There followed a really disappointing first-round exit at Wimbledon against Kaja Juvan. Indeed, her only grass court action of 2023 was a disappointing defeat to Daria Snigur, but perhaps a Paris hangover could have been to blame for that.
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Wimbledon Frequently Asked Questions
When does Wimbledon start?
The qualifying competition begins on Monday 26th June and will conclude on Thursday 29th June, but this is played at Roehampton. The official main draw beginning of Wimbledon is on Monday 3rd July. Play on the outside courts will commence at 11am.
Where can I watch Wimbledon?
Wimbledon is a protected sporting event in the UK. The coverage will be helped by the BBC in the UK with blanket coverage on the main channels of BBC1 and BBC2. There will also be extensive coverage on the interactive services of the Red Button where multicourt options will be available. In addition, the BBC Sport app and BBC Sounds will offer audio coverage.
Eurosport 1 will also cover the action live and provide highlights. The coverage will also be available via the Discovery+ app and Eurosport’s on-demand streaming platform.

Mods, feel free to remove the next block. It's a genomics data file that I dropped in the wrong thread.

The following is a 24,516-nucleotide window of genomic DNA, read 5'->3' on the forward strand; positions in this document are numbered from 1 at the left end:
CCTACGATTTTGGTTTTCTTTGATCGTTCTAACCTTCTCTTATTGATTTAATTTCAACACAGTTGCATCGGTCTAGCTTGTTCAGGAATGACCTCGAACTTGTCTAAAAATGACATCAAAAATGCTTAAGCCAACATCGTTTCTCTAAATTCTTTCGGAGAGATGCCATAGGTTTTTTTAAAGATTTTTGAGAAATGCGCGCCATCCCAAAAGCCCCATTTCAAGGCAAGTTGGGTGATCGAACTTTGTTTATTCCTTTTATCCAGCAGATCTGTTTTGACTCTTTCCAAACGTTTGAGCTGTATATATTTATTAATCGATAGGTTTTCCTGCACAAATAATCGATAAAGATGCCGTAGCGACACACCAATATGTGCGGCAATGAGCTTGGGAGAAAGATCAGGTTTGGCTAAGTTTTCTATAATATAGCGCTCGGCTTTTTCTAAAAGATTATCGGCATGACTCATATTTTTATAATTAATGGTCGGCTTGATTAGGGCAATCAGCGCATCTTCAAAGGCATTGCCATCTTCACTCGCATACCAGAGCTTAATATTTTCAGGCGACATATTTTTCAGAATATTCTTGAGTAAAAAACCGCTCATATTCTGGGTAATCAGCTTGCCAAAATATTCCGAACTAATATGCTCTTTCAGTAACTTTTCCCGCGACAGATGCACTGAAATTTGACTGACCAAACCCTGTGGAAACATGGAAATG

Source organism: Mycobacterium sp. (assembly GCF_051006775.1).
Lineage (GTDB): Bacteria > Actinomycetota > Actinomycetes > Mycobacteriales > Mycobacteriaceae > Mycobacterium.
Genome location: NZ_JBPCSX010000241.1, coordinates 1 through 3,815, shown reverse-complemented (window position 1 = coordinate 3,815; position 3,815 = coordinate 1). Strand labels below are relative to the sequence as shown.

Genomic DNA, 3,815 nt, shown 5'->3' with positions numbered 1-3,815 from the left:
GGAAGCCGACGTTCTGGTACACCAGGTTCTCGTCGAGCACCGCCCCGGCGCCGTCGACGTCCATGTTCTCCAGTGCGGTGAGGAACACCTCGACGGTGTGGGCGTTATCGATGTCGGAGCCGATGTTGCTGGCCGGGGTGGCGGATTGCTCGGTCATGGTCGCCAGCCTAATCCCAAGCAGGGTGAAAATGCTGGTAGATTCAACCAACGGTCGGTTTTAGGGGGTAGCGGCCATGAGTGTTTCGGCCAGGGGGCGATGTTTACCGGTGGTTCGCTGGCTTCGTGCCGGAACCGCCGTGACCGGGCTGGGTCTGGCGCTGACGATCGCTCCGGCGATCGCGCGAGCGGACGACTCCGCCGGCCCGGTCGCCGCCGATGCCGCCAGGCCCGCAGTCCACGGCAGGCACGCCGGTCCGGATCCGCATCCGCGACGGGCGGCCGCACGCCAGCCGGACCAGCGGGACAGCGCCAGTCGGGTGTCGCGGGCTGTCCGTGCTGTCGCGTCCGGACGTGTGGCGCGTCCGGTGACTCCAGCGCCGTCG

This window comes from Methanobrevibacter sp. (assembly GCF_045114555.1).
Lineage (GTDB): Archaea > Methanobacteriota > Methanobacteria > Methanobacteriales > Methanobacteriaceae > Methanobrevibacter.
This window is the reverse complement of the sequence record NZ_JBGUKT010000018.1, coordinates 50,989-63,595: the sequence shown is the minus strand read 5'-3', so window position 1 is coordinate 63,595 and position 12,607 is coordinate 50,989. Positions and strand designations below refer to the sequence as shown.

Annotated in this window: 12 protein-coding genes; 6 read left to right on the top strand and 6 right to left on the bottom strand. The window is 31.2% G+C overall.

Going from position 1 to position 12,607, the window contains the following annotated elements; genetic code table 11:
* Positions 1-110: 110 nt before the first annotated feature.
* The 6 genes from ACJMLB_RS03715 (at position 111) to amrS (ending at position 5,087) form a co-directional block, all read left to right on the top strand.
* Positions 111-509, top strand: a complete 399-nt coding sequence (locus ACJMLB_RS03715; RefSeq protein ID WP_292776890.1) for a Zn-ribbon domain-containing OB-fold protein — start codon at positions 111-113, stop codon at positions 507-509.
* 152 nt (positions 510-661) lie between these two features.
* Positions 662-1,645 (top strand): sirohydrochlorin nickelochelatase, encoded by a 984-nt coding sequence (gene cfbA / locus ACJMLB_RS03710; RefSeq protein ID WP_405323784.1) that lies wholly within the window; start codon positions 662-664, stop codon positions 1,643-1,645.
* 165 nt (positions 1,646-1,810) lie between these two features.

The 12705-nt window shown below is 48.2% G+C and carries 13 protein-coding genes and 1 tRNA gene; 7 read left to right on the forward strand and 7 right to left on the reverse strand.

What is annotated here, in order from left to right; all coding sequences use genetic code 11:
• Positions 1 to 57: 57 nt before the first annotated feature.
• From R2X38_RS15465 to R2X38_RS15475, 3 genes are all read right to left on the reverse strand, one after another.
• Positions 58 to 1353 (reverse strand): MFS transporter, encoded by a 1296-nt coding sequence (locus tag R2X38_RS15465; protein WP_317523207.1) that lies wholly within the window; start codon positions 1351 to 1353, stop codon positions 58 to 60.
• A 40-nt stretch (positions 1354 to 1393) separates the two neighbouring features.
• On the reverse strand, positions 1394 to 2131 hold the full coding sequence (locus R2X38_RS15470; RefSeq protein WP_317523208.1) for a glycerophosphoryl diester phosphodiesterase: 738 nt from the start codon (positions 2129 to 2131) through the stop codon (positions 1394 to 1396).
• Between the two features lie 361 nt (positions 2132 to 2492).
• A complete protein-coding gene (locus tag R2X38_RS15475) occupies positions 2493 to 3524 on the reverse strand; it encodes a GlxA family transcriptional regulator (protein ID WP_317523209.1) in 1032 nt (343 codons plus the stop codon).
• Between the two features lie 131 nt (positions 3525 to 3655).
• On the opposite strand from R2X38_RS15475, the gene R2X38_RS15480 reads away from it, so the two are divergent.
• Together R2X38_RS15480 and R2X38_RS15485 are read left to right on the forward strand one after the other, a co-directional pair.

The United States will have coverage via ESPN and The Tennis Channel.
When are the Wimbledon finals?
The timing of the finals rarely changes at Wimbledon. The Ladies’ final is on Saturday 15th July with play commencing at 2pm. The Gentlemen’s Singles final will be on Sunday 16th July at 2pm. All other finals, including the doubles, juniors, U14s, wheelchair, quad, and invitational are all also played over the final weekend.
How can I bet on Wimbledon?
There are early, antepost outright markets on Wimbledon that can be bet on now. Every major, and most minor, bookmakers will have an outright market in their tennis offering. There are also options on the exchanges, including Betfair. More markets will populate after the draw on Friday morning.
Who won the 2022 Wimbledon Men’s Singles Title?